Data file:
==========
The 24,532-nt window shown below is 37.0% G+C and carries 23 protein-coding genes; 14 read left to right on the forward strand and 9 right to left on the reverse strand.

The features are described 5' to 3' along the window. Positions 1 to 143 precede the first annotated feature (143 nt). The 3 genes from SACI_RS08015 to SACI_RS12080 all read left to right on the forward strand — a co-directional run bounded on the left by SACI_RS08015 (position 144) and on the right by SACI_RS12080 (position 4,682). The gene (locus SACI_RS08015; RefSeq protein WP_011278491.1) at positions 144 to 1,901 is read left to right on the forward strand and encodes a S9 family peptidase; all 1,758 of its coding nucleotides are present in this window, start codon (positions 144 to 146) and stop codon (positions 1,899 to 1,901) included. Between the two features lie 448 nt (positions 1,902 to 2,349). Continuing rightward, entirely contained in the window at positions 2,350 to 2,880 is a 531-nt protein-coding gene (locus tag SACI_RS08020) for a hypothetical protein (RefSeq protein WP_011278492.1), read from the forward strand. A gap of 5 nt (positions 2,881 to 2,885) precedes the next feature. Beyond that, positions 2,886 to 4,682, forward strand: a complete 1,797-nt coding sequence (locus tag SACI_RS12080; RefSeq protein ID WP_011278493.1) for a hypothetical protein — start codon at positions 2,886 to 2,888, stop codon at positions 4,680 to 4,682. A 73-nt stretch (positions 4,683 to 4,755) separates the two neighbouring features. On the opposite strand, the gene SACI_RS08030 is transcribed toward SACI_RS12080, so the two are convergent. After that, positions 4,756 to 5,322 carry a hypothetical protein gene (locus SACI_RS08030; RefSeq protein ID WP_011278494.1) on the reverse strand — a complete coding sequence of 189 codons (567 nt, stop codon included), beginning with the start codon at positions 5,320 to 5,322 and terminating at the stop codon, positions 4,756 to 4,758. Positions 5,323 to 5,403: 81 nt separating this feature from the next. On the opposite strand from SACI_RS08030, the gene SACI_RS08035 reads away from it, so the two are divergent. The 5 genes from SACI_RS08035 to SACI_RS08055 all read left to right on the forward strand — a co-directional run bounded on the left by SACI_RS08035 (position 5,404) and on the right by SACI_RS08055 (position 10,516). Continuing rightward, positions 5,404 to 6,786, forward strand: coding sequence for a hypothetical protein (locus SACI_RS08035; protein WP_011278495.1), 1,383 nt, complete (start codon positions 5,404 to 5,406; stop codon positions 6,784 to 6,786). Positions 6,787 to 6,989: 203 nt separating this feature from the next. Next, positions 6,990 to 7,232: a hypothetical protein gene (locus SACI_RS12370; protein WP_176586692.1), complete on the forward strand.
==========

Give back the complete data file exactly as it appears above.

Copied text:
The 24,532-nt window shown below is 37.0% G+C and carries 23 protein-coding genes; 14 read left to right on the forward strand and 9 right to left on the reverse strand.

The features are described 5' to 3' along the window. Positions 1 to 143 precede the first annotated feature (143 nt). The 3 genes from SACI_RS08015 to SACI_RS12080 all read left to right on the forward strand — a co-directional run bounded on the left by SACI_RS08015 (position 144) and on the right by SACI_RS12080 (position 4,682). The gene (locus SACI_RS08015; RefSeq protein WP_011278491.1) at positions 144 to 1,901 is read left to right on the forward strand and encodes a S9 family peptidase; all 1,758 of its coding nucleotides are present in this window, start codon (positions 144 to 146) and stop codon (positions 1,899 to 1,901) included. Between the two features lie 448 nt (positions 1,902 to 2,349). Continuing rightward, entirely contained in the window at positions 2,350 to 2,880 is a 531-nt protein-coding gene (locus tag SACI_RS08020) for a hypothetical protein (RefSeq protein WP_011278492.1), read from the forward strand. A gap of 5 nt (positions 2,881 to 2,885) precedes the next feature. Beyond that, positions 2,886 to 4,682, forward strand: a complete 1,797-nt coding sequence (locus tag SACI_RS12080; RefSeq protein ID WP_011278493.1) for a hypothetical protein — start codon at positions 2,886 to 2,888, stop codon at positions 4,680 to 4,682. A 73-nt stretch (positions 4,683 to 4,755) separates the two neighbouring features. On the opposite strand, the gene SACI_RS08030 is transcribed toward SACI_RS12080, so the two are convergent. After that, positions 4,756 to 5,322 carry a hypothetical protein gene (locus SACI_RS08030; RefSeq protein ID WP_011278494.1) on the reverse strand — a complete coding sequence of 189 codons (567 nt, stop codon included), beginning with the start codon at positions 5,320 to 5,322 and terminating at the stop codon, positions 4,756 to 4,758. Positions 5,323 to 5,403: 81 nt separating this feature from the next. On the opposite strand from SACI_RS08030, the gene SACI_RS08035 reads away from it, so the two are divergent. The 5 genes from SACI_RS08035 to SACI_RS08055 all read left to right on the forward strand — a co-directional run bounded on the left by SACI_RS08035 (position 5,404) and on the right by SACI_RS08055 (position 10,516). Continuing rightward, positions 5,404 to 6,786, forward strand: coding sequence for a hypothetical protein (locus SACI_RS08035; protein WP_011278495.1), 1,383 nt, complete (start codon positions 5,404 to 5,406; stop codon positions 6,784 to 6,786). Positions 6,787 to 6,989: 203 nt separating this feature from the next. Next, positions 6,990 to 7,232: a hypothetical protein gene (locus SACI_RS12370; protein WP_176586692.1), complete on the forward strand.